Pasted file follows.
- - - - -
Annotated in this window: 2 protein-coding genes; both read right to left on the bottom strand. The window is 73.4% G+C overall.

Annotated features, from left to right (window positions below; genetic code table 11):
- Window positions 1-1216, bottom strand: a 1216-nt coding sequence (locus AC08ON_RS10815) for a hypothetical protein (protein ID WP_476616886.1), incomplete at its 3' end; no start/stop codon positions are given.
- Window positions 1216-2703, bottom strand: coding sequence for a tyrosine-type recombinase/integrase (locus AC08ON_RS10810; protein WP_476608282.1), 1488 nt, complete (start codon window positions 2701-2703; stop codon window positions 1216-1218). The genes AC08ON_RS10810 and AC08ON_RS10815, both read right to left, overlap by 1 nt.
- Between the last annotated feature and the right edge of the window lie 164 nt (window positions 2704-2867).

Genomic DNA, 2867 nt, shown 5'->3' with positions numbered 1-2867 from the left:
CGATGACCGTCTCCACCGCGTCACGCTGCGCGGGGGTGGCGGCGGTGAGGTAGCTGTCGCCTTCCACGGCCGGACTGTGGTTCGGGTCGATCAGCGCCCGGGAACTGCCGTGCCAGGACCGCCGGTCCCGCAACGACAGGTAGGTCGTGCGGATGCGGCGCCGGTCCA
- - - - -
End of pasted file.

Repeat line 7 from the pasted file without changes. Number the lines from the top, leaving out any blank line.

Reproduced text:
CGATGACCGTCTCCACCGCGTCACGCTGCGCGGGGGTGGCGGCGGTGAGGTAGCTGTCGCCTTCCACGGCCGGACTGTGGTTCGGGTCGATCAGCGCCCGGGAACTGCCGTGCCAGGACCGCCGGTCCCGCAACGACAGGTAGGTCGTGCGGATGCGGCGCCGGTCCA